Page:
The FBI is warning that business email compromise (BEC) has resulted in actual and attempted losses of more than a billion dollars to businesses worldwide.
The financial fraud tactic—which the Feds say is “more sophisticated than any similar scam the FBI has seen before”—centers on social engineering tactics that target company accountants with emails purporting to be from their superiors and the CEO. It first appeared in the wild around 2013, but has really taken off since then. The average individual loss is about $6,000, and the average loss to BEC victims is $130,000.
The FBI gave one chilling example:
The accountant for a US company has received an email from her chief executive, who was on vacation out of the country, requesting a transfer of funds on a time-sensitive acquisition that required completion by the end of the day. The CEO said a lawyer would contact the accountant to provide further details.
“It was not unusual for me to receive e-mails requesting a transfer of funds,” the accountant later said, and when she was contacted by the lawyer via email, she noted the appropriate letter of authorization—including her CEO’s signature over the company’s seal—and followed the instructions to wire more than $737,000 to a bank in China.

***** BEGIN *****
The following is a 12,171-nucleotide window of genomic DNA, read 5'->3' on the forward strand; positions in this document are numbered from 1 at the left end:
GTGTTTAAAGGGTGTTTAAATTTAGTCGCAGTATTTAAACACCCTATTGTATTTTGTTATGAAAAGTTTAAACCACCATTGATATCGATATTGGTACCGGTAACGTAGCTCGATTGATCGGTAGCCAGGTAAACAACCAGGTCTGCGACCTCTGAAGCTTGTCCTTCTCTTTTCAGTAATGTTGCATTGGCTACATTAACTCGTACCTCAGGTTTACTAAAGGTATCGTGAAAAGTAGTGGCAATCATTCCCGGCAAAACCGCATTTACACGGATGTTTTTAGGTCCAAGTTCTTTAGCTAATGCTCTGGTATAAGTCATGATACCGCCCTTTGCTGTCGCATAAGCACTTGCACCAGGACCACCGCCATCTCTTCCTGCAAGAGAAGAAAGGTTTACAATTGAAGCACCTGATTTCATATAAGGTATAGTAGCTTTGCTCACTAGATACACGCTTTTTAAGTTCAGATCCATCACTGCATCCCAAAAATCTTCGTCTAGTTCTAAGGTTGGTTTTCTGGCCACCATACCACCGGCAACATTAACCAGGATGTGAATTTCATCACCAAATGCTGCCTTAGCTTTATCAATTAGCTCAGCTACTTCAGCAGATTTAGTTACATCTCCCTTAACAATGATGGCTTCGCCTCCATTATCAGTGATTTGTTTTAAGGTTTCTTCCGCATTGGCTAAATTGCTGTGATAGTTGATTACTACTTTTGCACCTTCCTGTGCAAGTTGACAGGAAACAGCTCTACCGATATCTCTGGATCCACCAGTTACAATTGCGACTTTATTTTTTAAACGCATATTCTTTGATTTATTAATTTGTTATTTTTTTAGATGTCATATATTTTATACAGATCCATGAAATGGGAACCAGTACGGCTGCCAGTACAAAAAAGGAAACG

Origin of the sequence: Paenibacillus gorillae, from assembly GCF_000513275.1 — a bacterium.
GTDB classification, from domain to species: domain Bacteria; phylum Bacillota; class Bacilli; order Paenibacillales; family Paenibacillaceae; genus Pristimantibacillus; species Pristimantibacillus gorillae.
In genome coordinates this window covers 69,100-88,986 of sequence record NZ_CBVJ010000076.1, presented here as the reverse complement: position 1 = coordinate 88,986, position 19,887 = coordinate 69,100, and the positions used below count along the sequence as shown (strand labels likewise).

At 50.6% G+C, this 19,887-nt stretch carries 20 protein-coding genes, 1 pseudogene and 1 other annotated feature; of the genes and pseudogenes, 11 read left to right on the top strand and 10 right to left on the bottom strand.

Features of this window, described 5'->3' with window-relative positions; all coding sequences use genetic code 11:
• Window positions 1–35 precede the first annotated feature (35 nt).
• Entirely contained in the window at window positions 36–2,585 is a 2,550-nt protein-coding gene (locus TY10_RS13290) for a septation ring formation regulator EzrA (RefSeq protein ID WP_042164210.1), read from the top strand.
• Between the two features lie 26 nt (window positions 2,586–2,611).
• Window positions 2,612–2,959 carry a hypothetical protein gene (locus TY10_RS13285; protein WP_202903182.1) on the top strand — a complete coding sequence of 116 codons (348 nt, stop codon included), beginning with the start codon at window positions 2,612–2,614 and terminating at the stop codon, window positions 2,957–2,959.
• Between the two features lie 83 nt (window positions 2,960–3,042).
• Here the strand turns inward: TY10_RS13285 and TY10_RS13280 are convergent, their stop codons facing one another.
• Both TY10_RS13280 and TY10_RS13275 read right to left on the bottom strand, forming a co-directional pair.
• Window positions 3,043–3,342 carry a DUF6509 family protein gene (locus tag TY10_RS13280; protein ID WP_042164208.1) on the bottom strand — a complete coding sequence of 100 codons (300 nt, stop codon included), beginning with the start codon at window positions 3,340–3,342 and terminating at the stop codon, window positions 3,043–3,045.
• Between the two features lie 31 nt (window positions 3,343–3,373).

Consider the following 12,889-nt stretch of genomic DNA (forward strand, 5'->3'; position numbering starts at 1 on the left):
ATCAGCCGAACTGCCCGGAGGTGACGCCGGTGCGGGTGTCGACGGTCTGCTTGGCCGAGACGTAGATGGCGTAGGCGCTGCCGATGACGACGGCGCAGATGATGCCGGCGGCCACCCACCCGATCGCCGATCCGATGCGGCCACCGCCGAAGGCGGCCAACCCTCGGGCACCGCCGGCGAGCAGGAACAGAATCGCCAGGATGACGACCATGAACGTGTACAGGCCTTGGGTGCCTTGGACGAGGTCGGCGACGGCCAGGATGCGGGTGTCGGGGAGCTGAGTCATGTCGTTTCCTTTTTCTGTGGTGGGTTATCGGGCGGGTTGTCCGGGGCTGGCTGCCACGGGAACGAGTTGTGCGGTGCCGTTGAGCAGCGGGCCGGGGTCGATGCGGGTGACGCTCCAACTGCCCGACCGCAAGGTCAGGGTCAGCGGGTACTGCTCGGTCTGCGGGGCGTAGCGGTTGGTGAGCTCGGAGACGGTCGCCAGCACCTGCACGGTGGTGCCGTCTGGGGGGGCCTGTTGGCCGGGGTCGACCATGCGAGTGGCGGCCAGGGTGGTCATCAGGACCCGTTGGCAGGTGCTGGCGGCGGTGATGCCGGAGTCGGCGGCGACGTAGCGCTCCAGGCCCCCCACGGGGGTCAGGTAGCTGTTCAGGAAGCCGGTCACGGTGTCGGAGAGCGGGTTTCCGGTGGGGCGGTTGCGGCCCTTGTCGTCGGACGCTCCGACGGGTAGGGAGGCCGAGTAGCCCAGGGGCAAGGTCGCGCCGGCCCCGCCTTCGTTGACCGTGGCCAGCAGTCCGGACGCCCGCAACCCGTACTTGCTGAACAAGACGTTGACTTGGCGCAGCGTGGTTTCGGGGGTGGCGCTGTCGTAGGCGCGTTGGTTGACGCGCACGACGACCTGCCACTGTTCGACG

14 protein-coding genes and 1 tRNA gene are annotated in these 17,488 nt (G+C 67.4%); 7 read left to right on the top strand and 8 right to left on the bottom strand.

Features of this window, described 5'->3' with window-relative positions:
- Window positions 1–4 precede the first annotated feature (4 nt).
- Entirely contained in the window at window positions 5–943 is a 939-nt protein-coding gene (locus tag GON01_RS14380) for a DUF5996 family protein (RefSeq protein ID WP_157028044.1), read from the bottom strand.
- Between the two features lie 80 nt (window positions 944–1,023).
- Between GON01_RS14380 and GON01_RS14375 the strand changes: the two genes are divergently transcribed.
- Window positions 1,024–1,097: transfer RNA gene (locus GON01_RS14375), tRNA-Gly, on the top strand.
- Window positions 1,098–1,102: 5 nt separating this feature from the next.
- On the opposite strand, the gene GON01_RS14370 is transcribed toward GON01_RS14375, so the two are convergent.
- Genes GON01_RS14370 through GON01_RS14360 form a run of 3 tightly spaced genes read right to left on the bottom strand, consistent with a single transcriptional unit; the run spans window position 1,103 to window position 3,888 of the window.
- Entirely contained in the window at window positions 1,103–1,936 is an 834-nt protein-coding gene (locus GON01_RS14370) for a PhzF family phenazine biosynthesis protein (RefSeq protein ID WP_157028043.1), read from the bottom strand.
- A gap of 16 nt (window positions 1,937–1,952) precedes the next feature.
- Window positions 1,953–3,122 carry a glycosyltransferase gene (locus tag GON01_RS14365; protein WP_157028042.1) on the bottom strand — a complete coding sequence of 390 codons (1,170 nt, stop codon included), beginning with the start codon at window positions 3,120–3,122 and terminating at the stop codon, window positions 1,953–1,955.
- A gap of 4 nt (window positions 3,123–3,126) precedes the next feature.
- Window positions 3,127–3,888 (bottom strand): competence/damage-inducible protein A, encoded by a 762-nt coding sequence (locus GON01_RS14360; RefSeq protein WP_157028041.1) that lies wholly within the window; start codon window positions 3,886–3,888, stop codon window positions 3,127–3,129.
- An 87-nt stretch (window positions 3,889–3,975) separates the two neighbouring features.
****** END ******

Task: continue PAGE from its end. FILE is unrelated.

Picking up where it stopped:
The next day, when the CEO happened to call regarding another matter, the accountant mentioned that she had completed the wire transfer the day before. The CEO said he had never sent the e-mail and knew nothing about the alleged acquisition.
Since the FBI’s Internet Crime Complaint Center (IC3) began tracking BEC scams in late 2013, it has compiled statistics on more than 7,000 U.S. companies that have been victimized—with total dollar losses exceeding $740 million. Since the beginning of 2015 there has been a 270% increase in identified BEC victims. Victim companies have come from all 50 U.S. states and nearly 80 countries abroad. The majority of the fraudulent transfers end up in Chinese banks.
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